The talk, spearheaded by Dr. Radhika Pandey, focused on the employment scenario in India, how it changed during the pandemic, some key initiatives by the government to address these challenges, and how these initiatives can be further improved. The other speakers that contributed to the discussion with their insightful suggestions included Dr. Vinoj Abraham who moderated the session, Dr. R.B. Bhagat who chaired the session, Prof Utpal K De, Professor of Economics at NEHU, and Dr. Amrita Pillai, Research Fellow at National Institute of Public Policy.

Acknowledgments: Sajili Oberoi is a research intern at IMPRI. She has completed her bachelor’s degree in political science from Ramjas College, Delhi University.

By Dr. Arjun Kumar and Ritika Gupta, Impact and Policy Research Institute (IMPRI)

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An ambassador and trained facilitator under Eco Femme (a social enterprise working towards menstrual health in south India), Sanjina is also an active member of the MHM Collective- India and Menstrual Health Alliance- India. She has conducted Menstrual Health sessions in multiple government schools adopted by Rotary District 3240 as part of their WinS project in rural Bengal. She has also delivered training of trainers on SRHR, gender, sexuality and Menstruation for Tomorrow’s Foundation, Vikramshila Education Resource Society, Nirdhan trust and Micro Finance, Tollygunj Women In Need, Paint It Red in Kolkata.

Now as an MH Fellow with YKA, she’s expanding her impressive scope of work further by launching a campaign to facilitate the process of ensuring better menstrual health and SRH services for women residing in correctional homes in West Bengal. The campaign will entail an independent study to take stalk of the present conditions of MHM in correctional homes across the state and use its findings to build public support and political will to take the necessary action.

Saurabh has been associated with YKA as a user and has consistently been writing on the issue MHM and its intersectionality with other issues in the society. Now as an MHM Fellow with YKA, he’s launched the Right to Period campaign, which aims to ensure proper execution of MHM guidelines in Delhi’s schools.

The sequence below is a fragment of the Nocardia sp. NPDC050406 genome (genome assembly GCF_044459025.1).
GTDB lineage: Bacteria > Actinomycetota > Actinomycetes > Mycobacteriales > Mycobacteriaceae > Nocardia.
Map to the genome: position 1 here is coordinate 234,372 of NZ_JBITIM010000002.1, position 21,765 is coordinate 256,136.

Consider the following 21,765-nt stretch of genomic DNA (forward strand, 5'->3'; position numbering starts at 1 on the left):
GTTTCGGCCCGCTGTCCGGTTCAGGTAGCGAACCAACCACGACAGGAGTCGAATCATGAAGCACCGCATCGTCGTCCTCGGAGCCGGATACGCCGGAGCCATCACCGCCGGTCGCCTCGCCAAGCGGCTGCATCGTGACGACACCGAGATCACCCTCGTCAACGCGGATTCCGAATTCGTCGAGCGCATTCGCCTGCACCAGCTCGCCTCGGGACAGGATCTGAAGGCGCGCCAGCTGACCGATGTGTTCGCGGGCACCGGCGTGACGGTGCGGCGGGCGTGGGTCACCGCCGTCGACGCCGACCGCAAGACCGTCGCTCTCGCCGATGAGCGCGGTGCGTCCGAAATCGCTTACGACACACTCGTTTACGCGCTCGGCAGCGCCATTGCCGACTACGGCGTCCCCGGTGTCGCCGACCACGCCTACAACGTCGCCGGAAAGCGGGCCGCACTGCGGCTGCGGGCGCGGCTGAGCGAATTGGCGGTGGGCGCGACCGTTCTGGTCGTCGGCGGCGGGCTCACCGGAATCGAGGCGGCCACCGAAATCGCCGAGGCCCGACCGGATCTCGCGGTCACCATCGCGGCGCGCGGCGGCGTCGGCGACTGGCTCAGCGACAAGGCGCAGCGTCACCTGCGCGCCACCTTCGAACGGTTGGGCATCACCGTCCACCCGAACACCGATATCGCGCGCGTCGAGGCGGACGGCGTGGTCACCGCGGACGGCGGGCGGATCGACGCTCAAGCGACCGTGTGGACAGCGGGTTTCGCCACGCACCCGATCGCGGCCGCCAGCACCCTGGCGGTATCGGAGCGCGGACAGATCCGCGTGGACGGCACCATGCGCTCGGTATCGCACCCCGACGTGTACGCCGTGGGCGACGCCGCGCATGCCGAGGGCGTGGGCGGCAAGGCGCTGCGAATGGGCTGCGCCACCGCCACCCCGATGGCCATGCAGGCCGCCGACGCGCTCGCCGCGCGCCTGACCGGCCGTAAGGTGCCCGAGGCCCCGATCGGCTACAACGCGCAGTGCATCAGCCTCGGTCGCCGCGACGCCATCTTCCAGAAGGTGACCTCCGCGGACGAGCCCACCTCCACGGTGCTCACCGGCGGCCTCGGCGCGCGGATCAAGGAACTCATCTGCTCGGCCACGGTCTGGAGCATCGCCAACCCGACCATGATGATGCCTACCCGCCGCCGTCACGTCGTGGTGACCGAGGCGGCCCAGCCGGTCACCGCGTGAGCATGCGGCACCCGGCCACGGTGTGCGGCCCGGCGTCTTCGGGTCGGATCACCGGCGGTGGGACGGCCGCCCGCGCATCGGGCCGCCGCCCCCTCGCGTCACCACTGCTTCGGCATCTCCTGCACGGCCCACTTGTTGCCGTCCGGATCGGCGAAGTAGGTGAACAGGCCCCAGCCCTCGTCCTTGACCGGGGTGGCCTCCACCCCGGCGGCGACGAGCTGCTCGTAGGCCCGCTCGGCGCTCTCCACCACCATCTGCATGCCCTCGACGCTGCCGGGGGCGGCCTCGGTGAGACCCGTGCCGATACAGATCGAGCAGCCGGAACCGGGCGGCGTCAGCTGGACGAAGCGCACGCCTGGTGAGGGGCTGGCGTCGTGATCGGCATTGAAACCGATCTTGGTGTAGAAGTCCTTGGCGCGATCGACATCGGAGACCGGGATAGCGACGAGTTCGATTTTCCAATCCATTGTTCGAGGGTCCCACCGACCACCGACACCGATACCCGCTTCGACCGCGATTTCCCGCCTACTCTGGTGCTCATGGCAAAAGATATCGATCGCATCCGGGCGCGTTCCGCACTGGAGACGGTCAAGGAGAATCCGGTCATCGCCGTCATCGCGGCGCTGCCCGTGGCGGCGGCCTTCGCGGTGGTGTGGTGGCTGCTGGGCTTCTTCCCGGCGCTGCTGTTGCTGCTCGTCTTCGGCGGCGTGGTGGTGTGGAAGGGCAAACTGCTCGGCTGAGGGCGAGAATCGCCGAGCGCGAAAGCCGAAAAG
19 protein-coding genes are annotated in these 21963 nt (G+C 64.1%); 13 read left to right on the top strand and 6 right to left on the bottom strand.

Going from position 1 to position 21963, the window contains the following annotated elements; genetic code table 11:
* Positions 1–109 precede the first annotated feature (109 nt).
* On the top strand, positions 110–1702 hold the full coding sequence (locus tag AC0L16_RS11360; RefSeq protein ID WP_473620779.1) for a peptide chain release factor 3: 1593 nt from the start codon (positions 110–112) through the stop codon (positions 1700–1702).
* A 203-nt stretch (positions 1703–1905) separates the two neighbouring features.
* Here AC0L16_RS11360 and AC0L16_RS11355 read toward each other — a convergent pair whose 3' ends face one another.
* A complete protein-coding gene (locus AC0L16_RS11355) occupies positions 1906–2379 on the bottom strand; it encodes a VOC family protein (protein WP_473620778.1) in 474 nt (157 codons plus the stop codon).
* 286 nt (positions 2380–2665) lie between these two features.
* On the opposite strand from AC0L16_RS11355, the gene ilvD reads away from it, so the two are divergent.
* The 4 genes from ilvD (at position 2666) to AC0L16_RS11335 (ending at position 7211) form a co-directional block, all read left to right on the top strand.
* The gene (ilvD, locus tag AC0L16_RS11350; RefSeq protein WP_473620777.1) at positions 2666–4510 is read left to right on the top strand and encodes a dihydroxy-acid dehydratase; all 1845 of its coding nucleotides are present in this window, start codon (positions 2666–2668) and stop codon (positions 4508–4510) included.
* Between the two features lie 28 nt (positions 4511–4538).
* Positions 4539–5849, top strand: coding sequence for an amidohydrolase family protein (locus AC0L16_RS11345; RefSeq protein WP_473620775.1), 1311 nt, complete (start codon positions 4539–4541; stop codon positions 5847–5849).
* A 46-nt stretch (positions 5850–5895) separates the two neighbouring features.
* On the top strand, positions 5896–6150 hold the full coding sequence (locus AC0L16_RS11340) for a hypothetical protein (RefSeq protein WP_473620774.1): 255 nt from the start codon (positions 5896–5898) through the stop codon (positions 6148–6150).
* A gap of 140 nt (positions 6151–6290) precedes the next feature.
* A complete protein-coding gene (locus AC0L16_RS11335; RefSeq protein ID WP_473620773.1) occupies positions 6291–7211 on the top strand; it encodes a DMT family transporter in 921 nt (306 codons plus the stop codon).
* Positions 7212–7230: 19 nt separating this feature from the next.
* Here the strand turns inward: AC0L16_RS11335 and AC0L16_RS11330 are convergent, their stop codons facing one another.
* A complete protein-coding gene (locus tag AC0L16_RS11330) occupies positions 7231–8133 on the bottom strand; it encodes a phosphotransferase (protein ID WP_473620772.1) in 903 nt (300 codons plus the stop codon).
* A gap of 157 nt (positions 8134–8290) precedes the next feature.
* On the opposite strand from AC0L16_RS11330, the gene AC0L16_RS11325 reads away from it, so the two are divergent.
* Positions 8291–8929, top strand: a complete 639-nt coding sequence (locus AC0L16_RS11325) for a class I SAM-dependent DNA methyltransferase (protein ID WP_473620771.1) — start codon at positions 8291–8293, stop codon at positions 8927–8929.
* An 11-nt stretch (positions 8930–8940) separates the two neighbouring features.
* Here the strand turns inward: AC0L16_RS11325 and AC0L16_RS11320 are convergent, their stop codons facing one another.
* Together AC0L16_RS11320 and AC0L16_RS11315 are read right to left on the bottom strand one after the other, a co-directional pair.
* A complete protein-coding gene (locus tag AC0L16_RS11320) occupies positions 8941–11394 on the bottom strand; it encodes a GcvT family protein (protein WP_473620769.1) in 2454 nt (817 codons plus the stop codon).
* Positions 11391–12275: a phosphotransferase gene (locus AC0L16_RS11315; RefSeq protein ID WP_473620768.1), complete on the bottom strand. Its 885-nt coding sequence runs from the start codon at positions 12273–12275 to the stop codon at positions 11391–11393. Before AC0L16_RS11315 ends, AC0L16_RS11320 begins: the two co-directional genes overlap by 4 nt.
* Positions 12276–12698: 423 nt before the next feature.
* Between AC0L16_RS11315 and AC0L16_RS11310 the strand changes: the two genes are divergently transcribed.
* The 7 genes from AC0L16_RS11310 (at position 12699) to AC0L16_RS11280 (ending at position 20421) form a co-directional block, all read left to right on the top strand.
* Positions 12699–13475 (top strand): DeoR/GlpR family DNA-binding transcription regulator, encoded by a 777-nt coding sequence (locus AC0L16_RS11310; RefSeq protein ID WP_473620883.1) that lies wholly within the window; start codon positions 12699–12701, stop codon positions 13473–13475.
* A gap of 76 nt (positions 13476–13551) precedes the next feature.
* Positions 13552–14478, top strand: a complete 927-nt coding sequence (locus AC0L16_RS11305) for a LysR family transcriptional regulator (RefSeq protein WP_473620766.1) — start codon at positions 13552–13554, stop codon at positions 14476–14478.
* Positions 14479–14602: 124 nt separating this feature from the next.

The long-term aim of the campaign is to develop an open culture where menstruation is not treated as a taboo. The campaign also seeks to hold the schools accountable for their responsibilities as an important component in the implementation of MHM policies by making adequate sanitation infrastructure and knowledge of MHM available in school premises.

Read more about his campaign.

Harshita is a psychologist and works to support people with mental health issues, particularly adolescents who are survivors of violence. Associated with the Azadi Foundation in UP, Harshita became an MHM Fellow with YKA, with the aim of promoting better menstrual health.

Her campaign #MeriMarzi aims to promote menstrual health and wellness, hygiene and facilities for female sex workers in UP. She says, “Knowledge about natural body processes is a very basic human right. And for individuals whose occupation is providing sexual services, it becomes even more important.”

Meri Marzi aims to ensure sensitised, non-discriminatory health workers for the needs of female sex workers in the Suraksha Clinics under the UPSACS (Uttar Pradesh State AIDS Control Society) program by creating more dialogues and garnering public support for the cause of sex workers’ menstrual rights. The campaign will also ensure interventions with sex workers to clear misconceptions around overall hygiene management to ensure that results flow both ways.

Read more about her campaign.

MH Fellow Sabna comes with significant experience working with a range of development issues. A co-founder of Project Sakhi Saheli, which aims to combat period poverty and break menstrual taboos, Sabna has, in the past, worked on the issue of menstruation in urban slums of Delhi with women and adolescent girls. She and her team also released MenstraBook, with menstrastories and organised Menstra Tlk in the Delhi School of Social Work to create more conversations on menstruation.

With YKA MHM Fellow Vineet, Sabna launched Menstratalk, a campaign that aims to put an end to period poverty and smash menstrual taboos in society. As a start, the campaign aims to begin conversations on menstrual health with five hundred adolescents and youth in Delhi through offline platforms, and through this community mobilise support to create Period Friendly Institutions out of educational institutes in the city.

Read more about her campaign. 

A student from Delhi School of Social work, Vineet is a part of Project Sakhi Saheli, an initiative by the students of Delhi school of Social Work to create awareness on Menstrual Health and combat Period Poverty. Along with MHM Action Fellow Sabna, Vineet launched Menstratalk, a campaign that aims to put an end to period poverty and smash menstrual taboos in society.

As a start, the campaign aims to begin conversations on menstrual health with five hundred adolescents and youth in Delhi through offline platforms, and through this community mobilise support to create Period Friendly Institutions out of educational institutes in the city.

Find out more about the campaign here.